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Before there was Saturday Night Fever there was underground disco. DJs across America went out and found the music to play; dancers went out and found the clubs. At this point, in the early seventies, the disco was the venue and not a genre of music. By the time Nik Cohn's short story Tribal Rites of the New Saturday Night was published by New York magazine in June 1976, disco was the biggest genre of music on the charts and was about to get bigger still, becoming an all-enveloping cultural phenomenon. Cohn sold the film rights to Robert Stigwood, and his classic club yarn became Saturday Night Fever. "Tribal Rites Of The New Saturday Night" is the soundtrack to Cohn's story, where disco began; a 1975 score for the underground clubs of Brooklyn and Queens that played R&B, soul and Latin beats to people who lived for the weekend. Bob Stanley has put this collection together, sourcing what was actually played in Brooklyn discos in 1974 and 1975. Only a few specific records were mentioned in Cohn's feature, but two of them - Ben E King's 'Supernatural Thing Part 1' and Harold Melvin's 'Wake Up Everybody' - were cosmically great and both are included here, alongside underground favourites like Moment Of Truth's Four Tops-like 'Helplessly' and Gloria Scott's Barry White-produced modern soul classic 'Just As Long As We're Together'. Ivano Fossati's incredible 'Night Of The Wolf' has fans in northern soul, disco and prog circles. Without Cohn's original story, it's quite possible that disco would have remained an underground phenomenon - "Tribal Rites Of The New Saturday Night" paints a scene in full flower. Saturday Night Fever would eventually, if unintentionally, wreck the underground nature of this scene, and clubs like Studio 54 would destroy the democracy of the party, but for two or three years the scene was largely undocumented and magical. This album is the sound of disco before it was captured.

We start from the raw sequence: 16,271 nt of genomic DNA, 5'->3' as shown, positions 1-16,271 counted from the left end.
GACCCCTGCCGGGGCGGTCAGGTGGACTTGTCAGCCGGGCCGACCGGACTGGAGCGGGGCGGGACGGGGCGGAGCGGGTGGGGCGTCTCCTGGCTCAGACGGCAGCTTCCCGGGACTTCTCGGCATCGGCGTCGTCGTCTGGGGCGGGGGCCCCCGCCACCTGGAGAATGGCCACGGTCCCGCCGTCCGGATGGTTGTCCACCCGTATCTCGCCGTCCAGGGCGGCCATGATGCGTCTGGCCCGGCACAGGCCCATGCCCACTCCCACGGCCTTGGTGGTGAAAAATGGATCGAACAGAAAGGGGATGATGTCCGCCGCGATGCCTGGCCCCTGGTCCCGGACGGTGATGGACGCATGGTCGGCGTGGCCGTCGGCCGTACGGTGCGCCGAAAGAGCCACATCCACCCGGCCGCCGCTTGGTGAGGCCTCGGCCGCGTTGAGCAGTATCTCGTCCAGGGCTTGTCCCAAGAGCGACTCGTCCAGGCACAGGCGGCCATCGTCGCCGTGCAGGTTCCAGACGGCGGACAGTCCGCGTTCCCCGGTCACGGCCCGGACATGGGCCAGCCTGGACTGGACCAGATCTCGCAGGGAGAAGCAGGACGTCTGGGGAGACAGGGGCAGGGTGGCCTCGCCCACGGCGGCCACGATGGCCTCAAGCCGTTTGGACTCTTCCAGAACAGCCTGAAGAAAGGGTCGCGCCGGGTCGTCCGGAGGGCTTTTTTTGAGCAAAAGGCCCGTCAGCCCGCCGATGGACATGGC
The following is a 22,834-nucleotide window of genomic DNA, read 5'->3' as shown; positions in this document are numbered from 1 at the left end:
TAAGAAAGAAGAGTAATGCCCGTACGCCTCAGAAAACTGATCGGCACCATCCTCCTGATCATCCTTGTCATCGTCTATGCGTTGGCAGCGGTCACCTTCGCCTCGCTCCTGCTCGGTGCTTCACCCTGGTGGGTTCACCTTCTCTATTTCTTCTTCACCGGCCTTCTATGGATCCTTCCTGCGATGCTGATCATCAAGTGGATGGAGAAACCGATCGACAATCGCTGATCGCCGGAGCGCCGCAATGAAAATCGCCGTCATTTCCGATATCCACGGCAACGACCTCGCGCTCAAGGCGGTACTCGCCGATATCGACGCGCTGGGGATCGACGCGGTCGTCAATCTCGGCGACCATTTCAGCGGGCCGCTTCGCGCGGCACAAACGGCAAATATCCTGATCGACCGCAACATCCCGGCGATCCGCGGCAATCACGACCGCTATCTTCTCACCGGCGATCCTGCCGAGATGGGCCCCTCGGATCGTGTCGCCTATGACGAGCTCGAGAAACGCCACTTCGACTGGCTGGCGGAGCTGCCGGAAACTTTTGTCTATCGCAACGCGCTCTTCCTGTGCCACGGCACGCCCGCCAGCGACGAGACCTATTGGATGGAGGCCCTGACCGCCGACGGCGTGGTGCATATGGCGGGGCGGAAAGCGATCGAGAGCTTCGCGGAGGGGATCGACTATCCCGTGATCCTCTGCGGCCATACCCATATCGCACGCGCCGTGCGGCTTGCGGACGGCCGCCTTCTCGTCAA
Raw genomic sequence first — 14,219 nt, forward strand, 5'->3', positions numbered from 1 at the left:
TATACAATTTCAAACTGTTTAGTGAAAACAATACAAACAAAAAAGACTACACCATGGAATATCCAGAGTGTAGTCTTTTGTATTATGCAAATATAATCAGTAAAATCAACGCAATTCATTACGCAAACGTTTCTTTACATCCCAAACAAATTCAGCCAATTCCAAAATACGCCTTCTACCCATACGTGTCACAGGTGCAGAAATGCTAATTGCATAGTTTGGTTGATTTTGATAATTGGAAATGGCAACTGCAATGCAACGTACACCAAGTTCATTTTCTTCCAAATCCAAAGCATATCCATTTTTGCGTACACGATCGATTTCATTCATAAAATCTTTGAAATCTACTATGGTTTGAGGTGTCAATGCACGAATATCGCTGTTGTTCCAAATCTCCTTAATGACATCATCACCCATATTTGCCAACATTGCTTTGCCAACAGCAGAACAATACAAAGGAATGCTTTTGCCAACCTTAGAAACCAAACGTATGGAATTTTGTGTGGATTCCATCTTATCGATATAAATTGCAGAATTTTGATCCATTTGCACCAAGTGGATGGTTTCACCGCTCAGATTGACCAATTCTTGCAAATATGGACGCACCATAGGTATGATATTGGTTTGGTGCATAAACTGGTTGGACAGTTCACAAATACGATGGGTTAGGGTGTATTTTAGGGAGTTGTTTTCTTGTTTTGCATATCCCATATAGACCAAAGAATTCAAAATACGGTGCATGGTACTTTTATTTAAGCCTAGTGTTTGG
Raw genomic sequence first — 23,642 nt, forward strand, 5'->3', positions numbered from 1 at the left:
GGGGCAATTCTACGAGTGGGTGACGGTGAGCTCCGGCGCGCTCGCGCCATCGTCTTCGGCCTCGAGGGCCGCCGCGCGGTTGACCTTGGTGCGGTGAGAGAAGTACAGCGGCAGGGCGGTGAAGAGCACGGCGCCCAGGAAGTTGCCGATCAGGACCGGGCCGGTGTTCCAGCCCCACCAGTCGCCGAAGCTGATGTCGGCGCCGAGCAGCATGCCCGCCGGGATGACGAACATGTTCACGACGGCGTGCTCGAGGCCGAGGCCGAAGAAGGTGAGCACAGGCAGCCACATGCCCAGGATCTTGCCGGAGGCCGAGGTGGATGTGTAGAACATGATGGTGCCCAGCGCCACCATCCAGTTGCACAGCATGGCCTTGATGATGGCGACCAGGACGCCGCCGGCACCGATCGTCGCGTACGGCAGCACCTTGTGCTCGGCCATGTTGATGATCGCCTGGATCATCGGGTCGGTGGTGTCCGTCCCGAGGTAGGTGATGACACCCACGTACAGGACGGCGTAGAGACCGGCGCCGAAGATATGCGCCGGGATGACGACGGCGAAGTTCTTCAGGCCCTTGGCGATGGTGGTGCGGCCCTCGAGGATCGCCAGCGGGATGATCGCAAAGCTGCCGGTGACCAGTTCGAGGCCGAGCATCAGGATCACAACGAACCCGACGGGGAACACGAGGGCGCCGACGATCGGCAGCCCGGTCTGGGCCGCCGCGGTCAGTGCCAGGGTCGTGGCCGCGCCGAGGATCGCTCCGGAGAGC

Before there was Saturday Night Fever there was underground disco. DJs across America went out and found the music to play; dancers went out and found the clubs. At this point, in the early seventies, the disco was the venue and not a genre of music. By the time Nik Cohn's short story Tribal Rites of the New Saturday Night was published by New York magazine in June 1976, disco was the biggest genre of music on the charts and was about to get bigger still, becoming an all-enveloping cultural phenomenon. Cohn sold the film rights to Robert Stigwood, and his classic club yarn became Saturday Night Fever. "Tribal Rites Of The New Saturday Night" is the soundtrack to Cohn's story, where disco began; a 1975 score for the underground clubs of Brooklyn and Queens that played R&B, soul and Latin beats to people who lived for the weekend. Bob Stanley has put this collection together, sourcing what was actually played in Brooklyn discos in 1974 and 1975. Only a few specific records were mentioned in Cohn's feature, but two of them - Ben E King's 'Supernatural Thing Part 1' and Harold Melvin's 'Wake Up Everybody' - were cosmically great and both are included here, alongside underground favourites like Moment Of Truth's Four Tops-like 'Helplessly' and Gloria Scott's Barry White-produced modern soul classic 'Just As Long As We're Together'. Ivano Fossati's incredible 'Night Of The Wolf' has fans in northern soul, disco and prog circles. Without Cohn's original story, it's quite possible that disco would have remained an underground phenomenon - "Tribal Rites Of The New Saturday Night" paints a scene in full flower. Saturday Night Fever would eventually, if unintentionally, wreck the underground nature of this scene, and clubs like Studio 54 would destroy the democracy of the party, but for two or three years the scene was largely undocumented and magical. This album is the sound of disco before it was captured.